Getting to Net Zero: Lessons from Butler-Sloss v the Charity Commissioners & the Attorney General for Pension Schemes
Once in a while trustees get frustrated with what the law appears to tell them is their fiduciary duty. If they can afford it, trustees can resolve such ambiguities or uncertainty by getting a ruling from the courts as to how to interpret their duties. This is what two sets of charitable trustees recently did in relation to an area of keen interest to pension trustees: how can one implement an investment strategy that is based on a commitment to align with the Paris Agreement on climate change (in keeping with a charitable purpose that expressly included environmental protection), which would inevitably mean excluding a significant part of the investment universe, without sacrificing financial returns to the trust?
The case was brought because of differing interpretations of an earlier but leading case in charity law, Harries v Church of England Commissioners , which had exposed the dilemma of how to balance moral or ethical views with the need to seek investment returns. Perhaps the most famous part of that judgment illustrates this dilemma:
“[Trustees] must not use property held by them for investment purposes as a means for making moral statements at the expense of the charity of which they are trustees. Those who wish may do so with their own property, but that is not a proper function of trustees with trust assets held as an investment.”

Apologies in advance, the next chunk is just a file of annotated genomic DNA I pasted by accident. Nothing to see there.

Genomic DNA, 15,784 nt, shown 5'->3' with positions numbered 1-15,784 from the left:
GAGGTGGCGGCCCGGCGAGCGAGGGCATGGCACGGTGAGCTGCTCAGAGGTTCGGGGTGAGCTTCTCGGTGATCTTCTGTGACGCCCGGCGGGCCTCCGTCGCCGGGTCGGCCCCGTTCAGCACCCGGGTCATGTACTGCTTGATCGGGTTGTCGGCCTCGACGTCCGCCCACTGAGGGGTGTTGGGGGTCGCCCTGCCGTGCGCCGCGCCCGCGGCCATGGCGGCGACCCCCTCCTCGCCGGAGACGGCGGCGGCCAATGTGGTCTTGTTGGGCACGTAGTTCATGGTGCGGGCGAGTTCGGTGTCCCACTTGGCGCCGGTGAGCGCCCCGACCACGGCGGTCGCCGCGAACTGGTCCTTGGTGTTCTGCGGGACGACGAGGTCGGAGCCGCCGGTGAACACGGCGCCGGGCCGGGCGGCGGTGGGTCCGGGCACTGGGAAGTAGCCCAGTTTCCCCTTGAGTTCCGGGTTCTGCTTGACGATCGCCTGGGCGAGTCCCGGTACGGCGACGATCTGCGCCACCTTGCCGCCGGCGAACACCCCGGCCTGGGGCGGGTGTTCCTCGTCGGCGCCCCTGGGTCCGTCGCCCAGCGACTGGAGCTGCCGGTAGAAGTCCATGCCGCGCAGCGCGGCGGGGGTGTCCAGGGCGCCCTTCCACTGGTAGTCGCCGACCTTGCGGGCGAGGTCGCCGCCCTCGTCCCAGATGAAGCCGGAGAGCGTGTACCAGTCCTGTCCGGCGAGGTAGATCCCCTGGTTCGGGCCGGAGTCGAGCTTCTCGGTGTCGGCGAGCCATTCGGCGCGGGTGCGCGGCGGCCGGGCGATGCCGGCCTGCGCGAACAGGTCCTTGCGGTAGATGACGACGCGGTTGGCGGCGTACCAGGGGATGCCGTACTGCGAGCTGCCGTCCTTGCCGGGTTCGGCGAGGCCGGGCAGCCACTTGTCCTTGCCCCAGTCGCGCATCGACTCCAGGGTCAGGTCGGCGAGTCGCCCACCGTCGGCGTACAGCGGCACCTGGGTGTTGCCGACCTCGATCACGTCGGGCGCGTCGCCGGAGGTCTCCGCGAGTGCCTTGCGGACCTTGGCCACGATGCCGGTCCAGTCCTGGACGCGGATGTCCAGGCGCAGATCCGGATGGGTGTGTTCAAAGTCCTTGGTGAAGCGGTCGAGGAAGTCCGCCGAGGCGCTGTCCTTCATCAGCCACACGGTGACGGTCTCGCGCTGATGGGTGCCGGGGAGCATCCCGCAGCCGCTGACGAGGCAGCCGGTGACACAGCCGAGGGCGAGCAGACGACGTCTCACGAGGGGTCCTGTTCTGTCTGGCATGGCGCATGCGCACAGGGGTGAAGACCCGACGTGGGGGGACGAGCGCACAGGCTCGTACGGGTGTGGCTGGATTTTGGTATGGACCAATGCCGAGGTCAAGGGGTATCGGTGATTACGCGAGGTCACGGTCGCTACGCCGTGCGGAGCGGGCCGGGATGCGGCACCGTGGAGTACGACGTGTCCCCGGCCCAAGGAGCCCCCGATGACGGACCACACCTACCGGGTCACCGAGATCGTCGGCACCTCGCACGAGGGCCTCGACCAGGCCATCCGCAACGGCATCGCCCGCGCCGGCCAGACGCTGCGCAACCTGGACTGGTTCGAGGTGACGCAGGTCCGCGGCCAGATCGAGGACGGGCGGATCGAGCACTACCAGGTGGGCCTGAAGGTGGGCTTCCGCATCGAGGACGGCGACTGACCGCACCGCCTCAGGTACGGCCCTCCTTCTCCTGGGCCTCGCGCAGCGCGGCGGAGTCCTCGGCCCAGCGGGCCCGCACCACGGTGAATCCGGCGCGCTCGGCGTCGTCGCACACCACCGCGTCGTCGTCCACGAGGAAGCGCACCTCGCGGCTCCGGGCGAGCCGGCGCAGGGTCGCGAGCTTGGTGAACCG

The parallels with pension fund investing are clear and Harries is often cited, along with the earlier case of Cowan v Scargill , for the authority that trustees must always invest in the best financial interests of their beneficiaries regardless of other considerations. Times have changed since those two decisions but the underlying challenges to trustees have not. However, we have now got, at least in pensions law, a formal recognition in statute that not only is there no inherent conflict between consideration of ESG factors, but also that those factors are regarded as financially material and must be taken into account by pension trustees in formulating their statements of investment principles. Charity law has not evolved at the same pace – hence the application to court.
The High Court found that there had been a widespread misunderstanding of the decision in Harries and summarised the central issue as follows:
“whether there is an absolute prohibition against making investments that directly conflict with the charity’s purposes or objects … or whether it [setting an investment policy] is always a discretionary exercise by trustees and a direct conflict is a major but not decisive factor in the balancing process.” [Emphasis added]